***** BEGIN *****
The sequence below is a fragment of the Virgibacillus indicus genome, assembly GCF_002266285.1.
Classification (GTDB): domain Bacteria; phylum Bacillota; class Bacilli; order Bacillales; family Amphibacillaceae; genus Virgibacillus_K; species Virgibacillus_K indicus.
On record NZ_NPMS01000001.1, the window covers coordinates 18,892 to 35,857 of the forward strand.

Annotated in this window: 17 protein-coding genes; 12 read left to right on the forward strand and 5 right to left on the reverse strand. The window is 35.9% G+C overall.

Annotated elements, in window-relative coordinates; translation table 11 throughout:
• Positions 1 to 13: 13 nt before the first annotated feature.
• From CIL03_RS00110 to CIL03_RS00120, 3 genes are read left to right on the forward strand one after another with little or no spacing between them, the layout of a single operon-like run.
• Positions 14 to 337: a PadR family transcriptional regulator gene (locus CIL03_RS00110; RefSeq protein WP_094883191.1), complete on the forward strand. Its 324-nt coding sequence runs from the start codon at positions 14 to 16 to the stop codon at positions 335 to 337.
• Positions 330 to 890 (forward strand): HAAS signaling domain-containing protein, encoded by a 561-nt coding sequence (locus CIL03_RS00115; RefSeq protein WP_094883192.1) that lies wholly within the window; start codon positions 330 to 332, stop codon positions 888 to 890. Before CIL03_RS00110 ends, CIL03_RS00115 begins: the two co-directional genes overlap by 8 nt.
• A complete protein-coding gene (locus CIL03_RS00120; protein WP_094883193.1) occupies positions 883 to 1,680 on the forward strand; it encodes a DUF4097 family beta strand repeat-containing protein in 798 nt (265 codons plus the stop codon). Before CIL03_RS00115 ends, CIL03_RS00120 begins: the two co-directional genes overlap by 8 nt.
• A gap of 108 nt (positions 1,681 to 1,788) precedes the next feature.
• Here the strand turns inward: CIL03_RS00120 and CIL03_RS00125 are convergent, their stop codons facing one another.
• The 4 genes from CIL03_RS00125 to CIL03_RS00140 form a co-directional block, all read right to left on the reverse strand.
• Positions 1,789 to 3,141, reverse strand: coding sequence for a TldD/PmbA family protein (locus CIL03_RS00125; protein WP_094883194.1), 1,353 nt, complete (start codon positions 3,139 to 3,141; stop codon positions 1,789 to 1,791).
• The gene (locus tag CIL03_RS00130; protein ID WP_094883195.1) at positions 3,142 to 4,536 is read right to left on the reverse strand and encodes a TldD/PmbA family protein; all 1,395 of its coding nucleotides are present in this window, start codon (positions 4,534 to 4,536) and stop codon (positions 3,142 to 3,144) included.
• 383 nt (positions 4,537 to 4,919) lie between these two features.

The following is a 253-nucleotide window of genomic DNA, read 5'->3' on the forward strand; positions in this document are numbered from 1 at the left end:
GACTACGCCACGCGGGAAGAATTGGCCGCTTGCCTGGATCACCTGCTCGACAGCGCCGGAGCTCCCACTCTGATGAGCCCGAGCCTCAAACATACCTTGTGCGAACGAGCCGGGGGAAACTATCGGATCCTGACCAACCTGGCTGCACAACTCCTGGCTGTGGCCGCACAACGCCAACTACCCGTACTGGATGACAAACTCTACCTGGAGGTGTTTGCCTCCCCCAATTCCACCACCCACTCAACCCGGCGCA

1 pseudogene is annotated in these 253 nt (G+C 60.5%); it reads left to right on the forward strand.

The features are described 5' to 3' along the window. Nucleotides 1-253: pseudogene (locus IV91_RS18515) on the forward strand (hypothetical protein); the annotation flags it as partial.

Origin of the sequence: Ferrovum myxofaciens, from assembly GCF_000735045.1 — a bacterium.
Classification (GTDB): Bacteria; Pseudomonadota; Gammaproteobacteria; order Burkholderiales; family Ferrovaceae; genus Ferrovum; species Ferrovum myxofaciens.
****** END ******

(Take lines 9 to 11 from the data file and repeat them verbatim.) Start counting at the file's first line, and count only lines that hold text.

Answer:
• Positions 330 to 890 (forward strand): HAAS signaling domain-containing protein, encoded by a 561-nt coding sequence (locus CIL03_RS00115; RefSeq protein WP_094883192.1) that lies wholly within the window; start codon positions 330 to 332, stop codon positions 888 to 890. Before CIL03_RS00110 ends, CIL03_RS00115 begins: the two co-directional genes overlap by 8 nt.
• A complete protein-coding gene (locus CIL03_RS00120; protein WP_094883193.1) occupies positions 883 to 1,680 on the forward strand; it encodes a DUF4097 family beta strand repeat-containing protein in 798 nt (265 codons plus the stop codon). Before CIL03_RS00115 ends, CIL03_RS00120 begins: the two co-directional genes overlap by 8 nt.
• A gap of 108 nt (positions 1,681 to 1,788) precedes the next feature.